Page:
Monday, October 29, 2007

Themed Audio-Guide Museum Tours

I was in Paris this past summer at the Musée D’Orsay, the gallery holding French art from 1848 to 1914. I have to admit, I know absolutely nothing of this period in art history. So my girlfriend and I shelled out the €6 each for an audio guide. The guide was pretty well done and gave between two and four minute descriptions of most major pieces in the gallery, detailing who the artist was, why he or she produced the work and how it was received by the public.

Sure, it was interesting to learn about the various pieces of art, however it would have taken a year to listen to every single recording and my feet got tired far before we reached that end. Even if I had listened to every recording, I still feel I would have had only a rudimentary understanding of nineteenth century French art. Nevertheless, we listened to quite a few of the descriptions, and still, I left only knowing tiny fragments of the bigger picture. One fragment about impressionism, one about sculptures depicting Napoleon, one about Gauguin, but nothing to weave it together. I almost wished I could have taken a class or two in the museum that would have helped me make sense of what I was seeing.

And really, that’s not a huge stretch for the museum. After all, they’ve already got thousands of functional audio guides. So why not introduce a themed audio tour? Then, instead of a fragment about impressionism, I could have listened to a twenty minute guided lecture of impressionism. Isn’t that exactly what every art history lecturer dreams of? Being able to lecture students in front of the masterpieces themselves? I would have taken away so much more than I did from my fragmentary experience, and still more than I could have hoped by sitting in a lecture hall.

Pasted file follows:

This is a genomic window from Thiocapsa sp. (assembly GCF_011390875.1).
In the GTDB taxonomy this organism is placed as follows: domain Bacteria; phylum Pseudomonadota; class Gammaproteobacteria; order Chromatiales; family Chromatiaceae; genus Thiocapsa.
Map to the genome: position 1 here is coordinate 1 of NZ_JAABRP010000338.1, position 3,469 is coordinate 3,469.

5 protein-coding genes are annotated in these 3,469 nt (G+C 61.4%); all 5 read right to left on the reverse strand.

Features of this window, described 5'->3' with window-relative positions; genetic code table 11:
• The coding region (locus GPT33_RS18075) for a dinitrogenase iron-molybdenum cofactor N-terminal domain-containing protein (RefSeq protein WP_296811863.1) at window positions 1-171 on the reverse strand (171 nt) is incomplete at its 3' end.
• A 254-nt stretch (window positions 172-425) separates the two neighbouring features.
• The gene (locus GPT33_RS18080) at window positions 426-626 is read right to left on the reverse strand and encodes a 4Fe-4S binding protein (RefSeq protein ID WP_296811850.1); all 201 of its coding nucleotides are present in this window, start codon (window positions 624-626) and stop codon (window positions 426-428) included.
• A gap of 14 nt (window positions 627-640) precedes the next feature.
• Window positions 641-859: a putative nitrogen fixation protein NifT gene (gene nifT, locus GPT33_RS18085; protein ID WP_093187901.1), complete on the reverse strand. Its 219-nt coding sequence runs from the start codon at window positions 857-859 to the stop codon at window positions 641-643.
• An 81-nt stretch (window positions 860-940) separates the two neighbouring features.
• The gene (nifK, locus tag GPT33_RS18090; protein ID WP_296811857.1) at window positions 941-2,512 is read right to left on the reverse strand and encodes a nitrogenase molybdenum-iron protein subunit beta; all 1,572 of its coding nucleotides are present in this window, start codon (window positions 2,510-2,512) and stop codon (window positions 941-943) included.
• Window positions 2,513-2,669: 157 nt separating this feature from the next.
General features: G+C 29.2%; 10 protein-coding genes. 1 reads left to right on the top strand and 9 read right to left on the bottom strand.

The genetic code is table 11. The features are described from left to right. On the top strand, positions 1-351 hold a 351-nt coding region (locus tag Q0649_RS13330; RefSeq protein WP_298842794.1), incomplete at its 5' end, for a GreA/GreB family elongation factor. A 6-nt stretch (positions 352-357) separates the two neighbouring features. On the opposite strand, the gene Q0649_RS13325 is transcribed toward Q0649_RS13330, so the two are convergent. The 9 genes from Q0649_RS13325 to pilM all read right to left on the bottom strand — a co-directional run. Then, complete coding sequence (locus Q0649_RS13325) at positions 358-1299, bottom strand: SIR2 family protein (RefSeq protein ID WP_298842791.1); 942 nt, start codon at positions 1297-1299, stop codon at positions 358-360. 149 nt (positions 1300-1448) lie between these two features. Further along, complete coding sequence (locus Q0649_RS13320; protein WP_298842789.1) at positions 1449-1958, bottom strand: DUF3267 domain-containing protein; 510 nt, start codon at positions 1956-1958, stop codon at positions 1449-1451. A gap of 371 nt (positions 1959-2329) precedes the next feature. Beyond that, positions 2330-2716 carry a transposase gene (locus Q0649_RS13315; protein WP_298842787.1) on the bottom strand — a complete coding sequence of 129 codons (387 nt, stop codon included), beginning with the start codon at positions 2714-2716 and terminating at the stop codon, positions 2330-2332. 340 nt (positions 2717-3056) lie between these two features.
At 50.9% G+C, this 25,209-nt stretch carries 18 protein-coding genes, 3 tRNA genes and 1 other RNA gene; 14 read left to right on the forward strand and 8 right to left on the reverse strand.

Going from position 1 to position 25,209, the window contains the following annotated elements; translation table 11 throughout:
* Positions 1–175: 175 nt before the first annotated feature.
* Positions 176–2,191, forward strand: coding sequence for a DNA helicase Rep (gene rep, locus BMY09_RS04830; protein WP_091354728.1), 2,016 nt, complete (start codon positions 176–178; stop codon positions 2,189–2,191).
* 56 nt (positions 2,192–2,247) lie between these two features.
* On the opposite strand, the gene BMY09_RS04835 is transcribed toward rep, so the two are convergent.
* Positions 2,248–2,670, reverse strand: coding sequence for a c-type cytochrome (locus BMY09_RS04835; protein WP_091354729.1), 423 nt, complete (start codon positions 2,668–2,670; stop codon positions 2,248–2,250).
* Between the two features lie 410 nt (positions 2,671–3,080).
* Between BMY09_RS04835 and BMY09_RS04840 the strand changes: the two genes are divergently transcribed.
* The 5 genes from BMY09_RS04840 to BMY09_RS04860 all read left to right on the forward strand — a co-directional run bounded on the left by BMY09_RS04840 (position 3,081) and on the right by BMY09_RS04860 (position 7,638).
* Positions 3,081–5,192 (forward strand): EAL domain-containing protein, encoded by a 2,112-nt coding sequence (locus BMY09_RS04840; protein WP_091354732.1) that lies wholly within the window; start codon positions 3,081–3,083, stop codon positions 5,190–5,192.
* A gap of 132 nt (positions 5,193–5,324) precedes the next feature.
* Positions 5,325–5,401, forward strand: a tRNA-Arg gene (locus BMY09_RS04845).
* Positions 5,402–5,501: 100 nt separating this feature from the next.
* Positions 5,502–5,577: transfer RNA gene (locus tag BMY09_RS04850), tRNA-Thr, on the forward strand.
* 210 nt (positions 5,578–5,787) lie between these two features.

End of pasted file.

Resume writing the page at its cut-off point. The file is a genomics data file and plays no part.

For those who don’t want to take the guided tours, they could still listen to the individual recordings – they’re already on the audio guides and there’s no reason that needs to change.

All such a project requires for Musée D’Orsay is someone to write some lectures that tie together the various works, someone to translate them into the half-dozen languages supported by the audio guides of the museum, and someone to record the dialogue. For a one-time cost, the Musée D’Orsay could provide an extra dimension to the understanding their visitors come to of the collection, without the need to hope you could find a guided tour in your language, speaking about a specific topic you’re interested in, that happened to be started at the moment you arrived.


Devon Elliott said...

It's a couple of years old now, but you might find Art Mobs interesting. It's a project that aimed to, "hack the gallery experience," by encouraging people to make their own audio tours and to offer them for others to download.

Adam Crymble said...

thanks for posting that. Definitely cool what they're doing there.